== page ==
It’s not easy living in a time like this. It sucks the life out of you, drains you, changes you. Just being there. Just watching it all go down. Just going on to fight through another day. That’s the truth. Give yourself a round of applause. You deserve it. Cry a little tear for yourself. You deserve that, too. You’ve been tested — in a difficult, deep, and painful way. But let’s think about what all those emotions really mean.
As the world grows ever darker, I’ve been forcing myself to think about hope. I watch as the world and the people near me experience increased grief and suffering, as aggression and violence move into all relationships, personal and global, and as decisions are made from insecurity and fear. How is it possible to feel hopeful, to look forward to a more positive future? The biblical psalmist wrote, “Without vision, the people perish.” Am I perishing?
Many of the world’s richest seem to earnestly believe that some kind of apocalyptic “event”  is coming, and have prepared accordingly. You might have read about this before — such as in the New Yorker’s deep dive  back in January 2017 — but billionaire doomsday preppers are back in the news again thanks to a new viral article penned  by professor and media theorist Douglas Rushkoff. In it, Rushkoff gives some insight on the grave manner in which some of the business elite are going about preparing for a doomsday, which he learned first-hand after receiving an invitation to speak with some one-percenters.
My friends, catastrophic climate change is not a problem for fascists — it is a solution. History’s most perfect, lethal, and efficient one means of genocide, ever, period. Who needs to build a camp or a gas chamber when the flood and hurricane will do the dirty work for free? Please don’t mistake this for conspiracism: climate change accords perfectly with the foundational fascist belief that only the strong should survive, and the weak — the dirty, the impure, the foul — should perish. That is why neo-fascists do not lift a finger to stop climate change — but do everything they can to in fact accelerate it, and prevent every effort to reverse or mitigate it.
But like all resurrections, something must die, for old America to live again. And that thing is new America. And that, my friends, means that democracy is the brief period American had in between two dark oceans of apartheid and authoritarianism
12 Reasons Why People Refuse To Address The Idea That We’re Headed For Near-Term Societal Collapse, By Jem Bendell
As I have been talking with people about this topic over the past few years, I’ve become aware of the barriers accepting near-term societal collapse and therefore barriers to rigorous and creative thinking and discussion about what we might do about it, personally and collectively. I have also become aware of the barriers I had for a few years to avoid addressing this topic with the seriousness it merits. So before outlining either the analysis of our environmental predicament or the new agenda this opens up, it may be useful to outline some of these barriers to useful dialogue. I do that as part of my invitation for you to either avoid – or momentarily suspend – such responses and adopt a “what if” perspective on societal collapse. Only then can one explore what a deep adaptation agenda might mean for oneself, one’s work and wider society.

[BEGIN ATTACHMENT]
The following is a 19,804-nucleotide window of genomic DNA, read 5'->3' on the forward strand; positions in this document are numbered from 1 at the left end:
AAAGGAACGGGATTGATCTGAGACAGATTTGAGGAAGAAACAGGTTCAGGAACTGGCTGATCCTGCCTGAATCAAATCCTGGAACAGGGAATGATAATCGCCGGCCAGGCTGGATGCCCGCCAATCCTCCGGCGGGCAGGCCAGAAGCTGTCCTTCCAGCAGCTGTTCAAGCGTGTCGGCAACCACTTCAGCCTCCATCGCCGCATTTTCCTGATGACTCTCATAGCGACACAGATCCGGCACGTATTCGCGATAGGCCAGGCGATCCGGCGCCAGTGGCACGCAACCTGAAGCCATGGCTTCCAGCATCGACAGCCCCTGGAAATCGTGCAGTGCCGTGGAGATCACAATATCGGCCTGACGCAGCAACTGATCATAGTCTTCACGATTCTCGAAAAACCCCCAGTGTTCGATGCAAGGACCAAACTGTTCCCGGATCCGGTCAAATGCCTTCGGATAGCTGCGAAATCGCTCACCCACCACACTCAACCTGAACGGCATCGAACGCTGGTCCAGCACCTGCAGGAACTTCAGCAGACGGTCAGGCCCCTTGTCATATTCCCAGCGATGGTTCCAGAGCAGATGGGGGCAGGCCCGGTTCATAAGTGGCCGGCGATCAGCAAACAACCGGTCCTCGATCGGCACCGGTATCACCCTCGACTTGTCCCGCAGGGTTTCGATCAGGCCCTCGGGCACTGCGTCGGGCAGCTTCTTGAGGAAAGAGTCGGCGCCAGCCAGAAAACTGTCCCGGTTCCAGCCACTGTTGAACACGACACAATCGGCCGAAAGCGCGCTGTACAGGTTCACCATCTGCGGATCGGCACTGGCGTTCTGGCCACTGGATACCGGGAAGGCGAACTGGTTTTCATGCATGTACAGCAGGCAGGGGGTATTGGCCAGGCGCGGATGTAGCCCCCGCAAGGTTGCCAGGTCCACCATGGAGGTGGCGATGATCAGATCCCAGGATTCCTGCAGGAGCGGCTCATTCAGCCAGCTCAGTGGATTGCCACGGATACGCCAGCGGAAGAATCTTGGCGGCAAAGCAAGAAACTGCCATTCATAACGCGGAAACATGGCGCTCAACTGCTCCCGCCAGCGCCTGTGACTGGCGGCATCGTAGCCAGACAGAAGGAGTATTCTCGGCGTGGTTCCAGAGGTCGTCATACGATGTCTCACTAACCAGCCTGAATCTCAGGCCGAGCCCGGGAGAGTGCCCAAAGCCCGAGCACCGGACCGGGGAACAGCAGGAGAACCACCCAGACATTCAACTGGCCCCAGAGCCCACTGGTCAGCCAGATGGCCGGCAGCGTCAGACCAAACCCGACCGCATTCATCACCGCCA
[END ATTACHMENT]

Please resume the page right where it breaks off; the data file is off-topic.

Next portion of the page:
Do Americans really understand what’s at stake in the midterms? Now, before you cry, “of course they do!”, perhaps it’s worth considering in a little more detail. Why? Because at every juncture of American collapse so far, the risks of, well, all this happening, have been vastly, fatally, lethally understated — minimized, denied, pooh-poohed away. Haven’t they? It’s not just that not a single mainstream pundit or thinker (go ahead, think about it) didn’t predict any of this — it’s that they actively refused to allow even the possibility, mocking and taunting those who did predict it. Instead, election season was spent pretending Trumpism was a joke, and the next year, sternly warning from on high that you and I mustn’t use words like “fascism” and “authoritarianism.”
What do imploding middle classes do? They turn to fascists. Who blame their woes on scapegoats, turning grief into grievance. Fascists promise the downwardly mobile that they will be “great” again — that they’ll rise culturally, triumph socially, be symbolically reborn, and economically renewed. It’s a powerful appeal, to people who, suddenly, are shocked, that they are falling out of what appeared to be a clear blue sky. Who will save them? Who’ll rescue them? To understand fascism, Yyu have to understand that the minds of a large part of this stratum of society simply stop working. Those minds brim over with grievances, hated, imagined enemies, who are persecuting them, victimizing them, who are hunting them into nonexistence, who they need to destroy first, exterminate — not anything resembling coherent thoughts, logical reason, or moral sanity
What is not widely recognized, though, is the underlying germ that makes the politics of division so viable. Our culture teaches us in subtle but countless ways that division works – that it is necessary for creating safety and enabling control. We soak up this lesson, learning first and foremost how to divide the self. That lesson is stressed and locked into our bodies by our public schools: achieving success there means suppressing the body’s intelligence and sitting still (and you’d better learn to throttle the body’s energy, or you’ll get in trouble) so that you can fill your head with the right facts and lessons.